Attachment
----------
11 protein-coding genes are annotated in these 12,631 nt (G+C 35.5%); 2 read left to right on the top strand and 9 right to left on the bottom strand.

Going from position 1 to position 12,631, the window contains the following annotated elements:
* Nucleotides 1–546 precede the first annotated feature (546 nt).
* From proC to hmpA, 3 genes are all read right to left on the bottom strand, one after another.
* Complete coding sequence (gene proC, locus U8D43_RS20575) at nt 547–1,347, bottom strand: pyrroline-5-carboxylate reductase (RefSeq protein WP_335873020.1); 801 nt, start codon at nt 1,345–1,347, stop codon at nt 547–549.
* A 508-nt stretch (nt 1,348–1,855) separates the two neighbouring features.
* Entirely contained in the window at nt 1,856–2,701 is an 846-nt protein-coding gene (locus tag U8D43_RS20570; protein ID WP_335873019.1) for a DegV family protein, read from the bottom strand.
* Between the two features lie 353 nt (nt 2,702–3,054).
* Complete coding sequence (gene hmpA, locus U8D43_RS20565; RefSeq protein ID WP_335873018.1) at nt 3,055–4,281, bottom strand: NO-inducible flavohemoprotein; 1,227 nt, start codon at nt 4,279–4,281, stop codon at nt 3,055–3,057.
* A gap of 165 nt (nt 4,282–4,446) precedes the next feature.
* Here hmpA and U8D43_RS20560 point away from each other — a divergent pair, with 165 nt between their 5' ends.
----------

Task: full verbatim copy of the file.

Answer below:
11 protein-coding genes are annotated in these 12,631 nt (G+C 35.5%); 2 read left to right on the top strand and 9 right to left on the bottom strand.

Going from position 1 to position 12,631, the window contains the following annotated elements:
* Nucleotides 1–546 precede the first annotated feature (546 nt).
* From proC to hmpA, 3 genes are all read right to left on the bottom strand, one after another.
* Complete coding sequence (gene proC, locus U8D43_RS20575) at nt 547–1,347, bottom strand: pyrroline-5-carboxylate reductase (RefSeq protein WP_335873020.1); 801 nt, start codon at nt 1,345–1,347, stop codon at nt 547–549.
* A 508-nt stretch (nt 1,348–1,855) separates the two neighbouring features.
* Entirely contained in the window at nt 1,856–2,701 is an 846-nt protein-coding gene (locus tag U8D43_RS20570; protein ID WP_335873019.1) for a DegV family protein, read from the bottom strand.
* Between the two features lie 353 nt (nt 2,702–3,054).
* Complete coding sequence (gene hmpA, locus U8D43_RS20565; RefSeq protein ID WP_335873018.1) at nt 3,055–4,281, bottom strand: NO-inducible flavohemoprotein; 1,227 nt, start codon at nt 4,279–4,281, stop codon at nt 3,055–3,057.
* A gap of 165 nt (nt 4,282–4,446) precedes the next feature.
* Here hmpA and U8D43_RS20560 point away from each other — a divergent pair, with 165 nt between their 5' ends.